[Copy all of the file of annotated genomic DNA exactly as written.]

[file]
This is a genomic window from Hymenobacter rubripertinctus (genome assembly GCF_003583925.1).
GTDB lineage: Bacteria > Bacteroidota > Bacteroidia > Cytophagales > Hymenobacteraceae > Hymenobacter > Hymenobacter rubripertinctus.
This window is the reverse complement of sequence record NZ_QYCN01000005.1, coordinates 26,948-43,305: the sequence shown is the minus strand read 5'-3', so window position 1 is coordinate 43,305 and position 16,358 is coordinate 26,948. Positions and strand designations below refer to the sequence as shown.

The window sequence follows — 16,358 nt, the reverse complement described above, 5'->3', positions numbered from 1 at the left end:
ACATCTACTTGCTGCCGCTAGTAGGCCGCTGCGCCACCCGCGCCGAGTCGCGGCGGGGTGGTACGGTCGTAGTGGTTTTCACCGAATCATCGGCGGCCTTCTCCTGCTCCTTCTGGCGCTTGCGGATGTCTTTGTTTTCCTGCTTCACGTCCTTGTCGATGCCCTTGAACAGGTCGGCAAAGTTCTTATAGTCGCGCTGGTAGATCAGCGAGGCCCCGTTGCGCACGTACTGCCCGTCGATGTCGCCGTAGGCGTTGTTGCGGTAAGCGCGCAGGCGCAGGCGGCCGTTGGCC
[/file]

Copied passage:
This is a genomic window from Hymenobacter rubripertinctus (genome assembly GCF_003583925.1).
GTDB lineage: Bacteria > Bacteroidota > Bacteroidia > Cytophagales > Hymenobacteraceae > Hymenobacter > Hymenobacter rubripertinctus.
This window is the reverse complement of sequence record NZ_QYCN01000005.1, coordinates 26,948-43,305: the sequence shown is the minus strand read 5'-3', so window position 1 is coordinate 43,305 and position 16,358 is coordinate 26,948. Positions and strand designations below refer to the sequence as shown.

The window sequence follows — 16,358 nt, the reverse complement described above, 5'->3', positions numbered from 1 at the left end:
ACATCTACTTGCTGCCGCTAGTAGGCCGCTGCGCCACCCGCGCCGAGTCGCGGCGGGGTGGTACGGTCGTAGTGGTTTTCACCGAATCATCGGCGGCCTTCTCCTGCTCCTTCTGGCGCTTGCGGATGTCTTTGTTTTCCTGCTTCACGTCCTTGTCGATGCCCTTGAACAGGTCGGCAAAGTTCTTATAGTCGCGCTGGTAGATCAGCGAGGCCCCGTTGCGCACGTACTGCCCGTCGATGTCGCCGTAGGCGTTGTTGCGGTAAGCGCGCAGGCGCAGGCGGCCGTTGGCC